I installed Office XP on my new laptop, and have been puzzled and irked that Outlook will not save sign-on passwords. It means I have to type in my passwords every time I check my e-mail accounts for new mail.

Right so it works other than that?

This is what AppCompat Guy says: "This was a difficult deliberate choice. During the development of Vista, it was discovered that the password storage algorithm used by Outlook was too weak to protect your data from future, potential attacks. Both the security and application compatibility teams decided that protecting your data outweighed the inconvenience of having to retype your passwords. As the appcompat representative, I can assure you this was not a decision we took lightly"

Right. So the password encryption used in Outlook XP (6 years old) could in theory within the next few years become retrievable using a realistic amount of CPU time on a compromised machine.

Between a rock and a hard place. What would you be saying if your e-mail password was compromised, yet Microsoft had the ability to prevent it? Well Microsoft have prevented it. What's worse you having to type your password in, or somebody potentially reading your e-mail?

So just to be clear, Microsoft has created a new operating system that isn't properly compatible with a best-selling, still perfectly useable version of its own software. Which of course provides quite a powerful incentive for me to spend up to £99.99 on upgrading to Microsoft Outlook 2007

You do not need the latest version of Outlook (2007). Even a four year old version of Outlook will do the job fine too.

The upgrade adviser (downloadable from Microsoft's website) would of told you your iPAQ wouldn't sync, it would of told you Outlook XP has some issues, and it probably would of said your Olympus voice recorder won't work or at the very least it doesn't have any information about it. May be you should just install Windows XP on the machine, and ask the supplier for a refund on Windows Vista?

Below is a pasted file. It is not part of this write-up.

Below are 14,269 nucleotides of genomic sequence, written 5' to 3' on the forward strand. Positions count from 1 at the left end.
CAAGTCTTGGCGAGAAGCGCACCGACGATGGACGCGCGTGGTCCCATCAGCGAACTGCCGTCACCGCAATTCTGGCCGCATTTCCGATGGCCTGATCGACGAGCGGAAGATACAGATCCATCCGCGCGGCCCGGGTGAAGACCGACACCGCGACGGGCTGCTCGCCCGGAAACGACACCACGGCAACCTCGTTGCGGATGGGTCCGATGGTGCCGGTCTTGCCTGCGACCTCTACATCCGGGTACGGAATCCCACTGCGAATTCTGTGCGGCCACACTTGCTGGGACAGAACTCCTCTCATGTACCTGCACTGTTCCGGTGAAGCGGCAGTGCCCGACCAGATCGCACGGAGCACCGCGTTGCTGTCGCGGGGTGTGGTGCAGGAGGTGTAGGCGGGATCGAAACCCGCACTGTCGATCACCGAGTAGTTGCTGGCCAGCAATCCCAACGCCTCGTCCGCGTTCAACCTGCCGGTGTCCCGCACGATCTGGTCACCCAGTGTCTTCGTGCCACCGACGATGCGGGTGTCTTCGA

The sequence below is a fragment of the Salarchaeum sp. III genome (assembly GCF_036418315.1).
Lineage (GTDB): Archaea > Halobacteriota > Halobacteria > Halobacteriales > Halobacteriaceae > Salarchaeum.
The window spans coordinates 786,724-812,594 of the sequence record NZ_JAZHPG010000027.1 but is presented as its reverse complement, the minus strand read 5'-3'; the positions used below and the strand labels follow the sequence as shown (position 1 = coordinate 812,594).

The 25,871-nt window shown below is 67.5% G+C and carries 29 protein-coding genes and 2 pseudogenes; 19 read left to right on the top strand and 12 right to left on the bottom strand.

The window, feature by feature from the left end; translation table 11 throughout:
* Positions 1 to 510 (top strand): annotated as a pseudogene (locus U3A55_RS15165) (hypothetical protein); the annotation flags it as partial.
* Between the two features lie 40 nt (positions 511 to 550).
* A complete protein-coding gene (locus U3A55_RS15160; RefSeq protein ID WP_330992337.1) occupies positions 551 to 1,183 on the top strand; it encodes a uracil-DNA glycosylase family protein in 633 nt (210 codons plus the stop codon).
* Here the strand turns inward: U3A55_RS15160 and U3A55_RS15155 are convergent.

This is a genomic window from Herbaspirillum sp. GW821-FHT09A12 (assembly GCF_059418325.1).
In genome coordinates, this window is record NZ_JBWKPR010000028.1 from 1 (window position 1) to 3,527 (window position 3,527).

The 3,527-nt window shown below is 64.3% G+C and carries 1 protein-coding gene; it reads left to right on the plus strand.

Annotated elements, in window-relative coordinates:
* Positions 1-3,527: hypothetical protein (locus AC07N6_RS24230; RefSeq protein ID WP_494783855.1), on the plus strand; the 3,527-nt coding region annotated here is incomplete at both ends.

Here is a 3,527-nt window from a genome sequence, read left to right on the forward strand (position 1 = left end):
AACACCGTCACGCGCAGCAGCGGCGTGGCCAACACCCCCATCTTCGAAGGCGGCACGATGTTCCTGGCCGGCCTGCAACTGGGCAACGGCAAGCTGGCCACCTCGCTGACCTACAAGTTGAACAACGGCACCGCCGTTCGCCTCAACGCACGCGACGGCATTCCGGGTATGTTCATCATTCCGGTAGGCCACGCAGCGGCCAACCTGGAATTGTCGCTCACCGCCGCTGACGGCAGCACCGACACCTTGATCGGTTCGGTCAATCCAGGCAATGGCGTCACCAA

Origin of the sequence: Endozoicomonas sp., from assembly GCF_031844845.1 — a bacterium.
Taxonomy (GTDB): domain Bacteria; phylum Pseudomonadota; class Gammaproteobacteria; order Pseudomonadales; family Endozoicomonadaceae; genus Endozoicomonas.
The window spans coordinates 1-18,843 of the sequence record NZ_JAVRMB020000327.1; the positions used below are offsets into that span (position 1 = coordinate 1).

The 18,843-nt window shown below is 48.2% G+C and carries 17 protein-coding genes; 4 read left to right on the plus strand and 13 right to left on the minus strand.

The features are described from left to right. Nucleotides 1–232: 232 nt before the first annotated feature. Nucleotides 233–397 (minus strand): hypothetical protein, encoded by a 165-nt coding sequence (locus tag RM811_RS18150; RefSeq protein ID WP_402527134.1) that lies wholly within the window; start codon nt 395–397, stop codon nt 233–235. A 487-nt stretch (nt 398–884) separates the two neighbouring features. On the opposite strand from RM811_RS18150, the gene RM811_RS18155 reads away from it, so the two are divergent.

And a quick word on all the comments on Robert's blog coming from the Apple-faithful, getting a Mac isn't the solution.

1) You'd have to spend well over one thousand pounds to get the thing doing nearly what the Windows machine did. You'd need new software, new hardware, new peripherals, etc. Instead of one or two things being incompatible virtually everything would be incompatible.

2) Apple have a horrible track record of compatibility. Just take the iChat application, if you're using an old (in Apple land old is just 2 years) version of Mac OS, say 10.3, you can no longer chat to people on 10.4, because Apple released an update for 10.4 which stopped people from being able to connect to the iChat application on 10.3, because they no longer supported 10.3. So that's a hundred pounds somebody would have to put down, just for a tiny incremental update so they could chat to somebody again. I won't even bother going into the whole Mac OS 9 -> Mac OS X thing, or the whole PowerPC -> x86 thing.

Get real, we're trying to ease the problems Robert Peston, and some other users are having, not make them twenty times worse.

First 90 days of Windows Vista, security comparison

In a sort of follow up to my previous post about Windows Vista being the most secure operating system.

Jeff Jones has totalled up the number of vulnerabilities that have been discovered in the first 90 days of the Windows Vista launch (end of November), and compared it to Windows XP, Mac OS X.4, Ubuntu 6.06 LTS, Red Hat Linux Enterprise 4 Workstation and Novell SuSE Linux Enterprise Desktop 10.

Here's the figures:

Windows Vista: 5.
Windows XP: 18.
Mac OS X.4: 27.
Ubuntu Linux: 100.
SuSe Linux:111.
Red Hat Linux: 201.

That's one fifth as many security related problems as Mac OS X.4. Take note Apple, you don't want to find yourselves in hot water over trying to mislead people, again, do you?

I got some feedback left on my other post on this topic.

Not taking into consideratio that the vulnerabilities for the windows are alot more common

Come on, are you serious?

That's because Windows is a lot more common (90+% of the market). Now let's follow this through, if you replace Windows with its 5 security issues, do you get more or less potential security issues when replacing it with Red Hat and its 201 issues? You get more, much more.

Let's assume that 90% is 400 million machines. Which means with Windows in the first 90 days of launch there's 2 billion potential holes in the worlds computers. With Red Hat's 90 days that figure goes up to 80.4 billion potential holes in the worlds computers. With Mac OS it's 10.8 billion! Come on get real. We're talking about how secure the operating system is, not how much software there is for it, which obviously will follow the OS with the largest market share.

Microsoft have made huge improvements over the last few years on security and that is undeniable, and they'll continue to make even more improvements in the future. By the time the next version of Windows ships people saying Windows is massively insecure will sound as dumb as all the people who are saying Windows is hugely unstable today, after 5 years of Windows being solely based on NT.